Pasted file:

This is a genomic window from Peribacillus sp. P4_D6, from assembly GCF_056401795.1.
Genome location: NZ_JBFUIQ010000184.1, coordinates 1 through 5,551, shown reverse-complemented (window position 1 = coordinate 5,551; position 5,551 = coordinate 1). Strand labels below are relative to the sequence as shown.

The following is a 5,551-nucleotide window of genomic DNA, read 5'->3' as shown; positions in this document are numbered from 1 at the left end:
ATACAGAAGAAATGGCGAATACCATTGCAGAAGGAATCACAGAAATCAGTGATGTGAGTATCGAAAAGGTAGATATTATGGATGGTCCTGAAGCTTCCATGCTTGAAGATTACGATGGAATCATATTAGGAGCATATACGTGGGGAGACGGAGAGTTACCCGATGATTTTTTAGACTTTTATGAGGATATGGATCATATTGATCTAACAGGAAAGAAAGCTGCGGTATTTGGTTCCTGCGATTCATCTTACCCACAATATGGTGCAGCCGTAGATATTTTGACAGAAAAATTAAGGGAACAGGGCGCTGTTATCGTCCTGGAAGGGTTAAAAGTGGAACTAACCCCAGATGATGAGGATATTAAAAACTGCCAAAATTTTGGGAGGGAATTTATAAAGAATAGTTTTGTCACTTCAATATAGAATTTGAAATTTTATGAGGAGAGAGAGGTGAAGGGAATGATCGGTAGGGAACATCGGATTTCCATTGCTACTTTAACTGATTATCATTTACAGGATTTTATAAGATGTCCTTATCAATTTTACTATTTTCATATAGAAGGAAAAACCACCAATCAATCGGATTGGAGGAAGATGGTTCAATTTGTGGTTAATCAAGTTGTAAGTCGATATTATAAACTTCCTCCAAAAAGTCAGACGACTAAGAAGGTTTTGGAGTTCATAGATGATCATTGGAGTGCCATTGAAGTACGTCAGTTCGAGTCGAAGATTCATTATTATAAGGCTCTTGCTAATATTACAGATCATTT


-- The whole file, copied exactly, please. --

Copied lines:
This is a genomic window from Peribacillus sp. P4_D6, from assembly GCF_056401795.1.
Genome location: NZ_JBFUIQ010000184.1, coordinates 1 through 5,551, shown reverse-complemented (window position 1 = coordinate 5,551; position 5,551 = coordinate 1). Strand labels below are relative to the sequence as shown.

The following is a 5,551-nucleotide window of genomic DNA, read 5'->3' as shown; positions in this document are numbered from 1 at the left end:
ATACAGAAGAAATGGCGAATACCATTGCAGAAGGAATCACAGAAATCAGTGATGTGAGTATCGAAAAGGTAGATATTATGGATGGTCCTGAAGCTTCCATGCTTGAAGATTACGATGGAATCATATTAGGAGCATATACGTGGGGAGACGGAGAGTTACCCGATGATTTTTTAGACTTTTATGAGGATATGGATCATATTGATCTAACAGGAAAGAAAGCTGCGGTATTTGGTTCCTGCGATTCATCTTACCCACAATATGGTGCAGCCGTAGATATTTTGACAGAAAAATTAAGGGAACAGGGCGCTGTTATCGTCCTGGAAGGGTTAAAAGTGGAACTAACCCCAGATGATGAGGATATTAAAAACTGCCAAAATTTTGGGAGGGAATTTATAAAGAATAGTTTTGTCACTTCAATATAGAATTTGAAATTTTATGAGGAGAGAGAGGTGAAGGGAATGATCGGTAGGGAACATCGGATTTCCATTGCTACTTTAACTGATTATCATTTACAGGATTTTATAAGATGTCCTTATCAATTTTACTATTTTCATATAGAAGGAAAAACCACCAATCAATCGGATTGGAGGAAGATGGTTCAATTTGTGGTTAATCAAGTTGTAAGTCGATATTATAAACTTCCTCCAAAAAGTCAGACGACTAAGAAGGTTTTGGAGTTCATAGATGATCATTGGAGTGCCATTGAAGTACGTCAGTTCGAGTCGAAGATTCATTATTATAAGGCTCTTGCTAATATTACAGATCATTT